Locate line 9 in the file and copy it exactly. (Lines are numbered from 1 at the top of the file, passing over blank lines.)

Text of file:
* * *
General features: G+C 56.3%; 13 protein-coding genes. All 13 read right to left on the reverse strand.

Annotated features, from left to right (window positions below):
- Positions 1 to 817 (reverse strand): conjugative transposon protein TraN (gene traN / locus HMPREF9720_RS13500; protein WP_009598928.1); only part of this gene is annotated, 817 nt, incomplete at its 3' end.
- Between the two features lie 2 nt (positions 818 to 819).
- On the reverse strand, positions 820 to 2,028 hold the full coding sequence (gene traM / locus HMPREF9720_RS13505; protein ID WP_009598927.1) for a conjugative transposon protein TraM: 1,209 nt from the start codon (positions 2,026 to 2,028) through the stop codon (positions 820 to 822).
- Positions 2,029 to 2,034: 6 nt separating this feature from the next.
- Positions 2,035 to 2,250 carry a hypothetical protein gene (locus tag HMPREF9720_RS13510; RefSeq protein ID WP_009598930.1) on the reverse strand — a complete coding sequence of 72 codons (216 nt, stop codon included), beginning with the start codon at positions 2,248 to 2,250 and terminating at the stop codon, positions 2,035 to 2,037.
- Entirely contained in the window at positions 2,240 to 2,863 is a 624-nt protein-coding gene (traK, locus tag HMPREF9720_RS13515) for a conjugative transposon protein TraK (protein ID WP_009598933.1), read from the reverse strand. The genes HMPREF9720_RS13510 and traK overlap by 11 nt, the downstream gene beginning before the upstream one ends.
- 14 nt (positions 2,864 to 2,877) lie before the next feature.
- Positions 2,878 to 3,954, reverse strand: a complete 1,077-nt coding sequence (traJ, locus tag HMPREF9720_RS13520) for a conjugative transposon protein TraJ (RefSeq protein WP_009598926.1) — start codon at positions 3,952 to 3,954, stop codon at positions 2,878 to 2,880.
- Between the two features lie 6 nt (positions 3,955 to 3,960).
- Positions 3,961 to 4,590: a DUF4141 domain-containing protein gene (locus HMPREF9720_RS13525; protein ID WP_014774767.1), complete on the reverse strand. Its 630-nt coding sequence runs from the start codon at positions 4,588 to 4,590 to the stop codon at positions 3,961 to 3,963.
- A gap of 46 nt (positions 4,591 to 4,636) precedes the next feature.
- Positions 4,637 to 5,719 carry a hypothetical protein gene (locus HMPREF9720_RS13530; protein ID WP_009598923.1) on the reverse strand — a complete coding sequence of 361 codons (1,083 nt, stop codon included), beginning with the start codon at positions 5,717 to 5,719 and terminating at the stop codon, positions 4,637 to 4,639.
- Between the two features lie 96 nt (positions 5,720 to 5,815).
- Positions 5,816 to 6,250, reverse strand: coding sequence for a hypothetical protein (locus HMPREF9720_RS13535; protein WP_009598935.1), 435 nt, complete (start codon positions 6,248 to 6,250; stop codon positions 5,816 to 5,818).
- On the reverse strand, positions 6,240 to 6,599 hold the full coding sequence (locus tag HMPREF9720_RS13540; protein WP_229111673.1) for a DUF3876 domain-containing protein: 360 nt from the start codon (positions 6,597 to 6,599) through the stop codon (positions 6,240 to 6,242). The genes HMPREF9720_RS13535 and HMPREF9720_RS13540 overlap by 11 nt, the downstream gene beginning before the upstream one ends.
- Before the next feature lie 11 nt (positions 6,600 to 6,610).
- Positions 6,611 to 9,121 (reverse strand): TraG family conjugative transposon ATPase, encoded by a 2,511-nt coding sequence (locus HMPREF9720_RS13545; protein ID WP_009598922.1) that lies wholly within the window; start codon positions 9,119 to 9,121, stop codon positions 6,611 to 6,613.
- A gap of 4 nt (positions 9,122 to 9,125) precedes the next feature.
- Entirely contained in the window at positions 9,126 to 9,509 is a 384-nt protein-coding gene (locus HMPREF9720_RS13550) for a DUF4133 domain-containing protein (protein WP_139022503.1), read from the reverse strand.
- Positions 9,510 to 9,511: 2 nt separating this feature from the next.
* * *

- 14 nt (positions 2,864 to 2,877) lie before the next feature.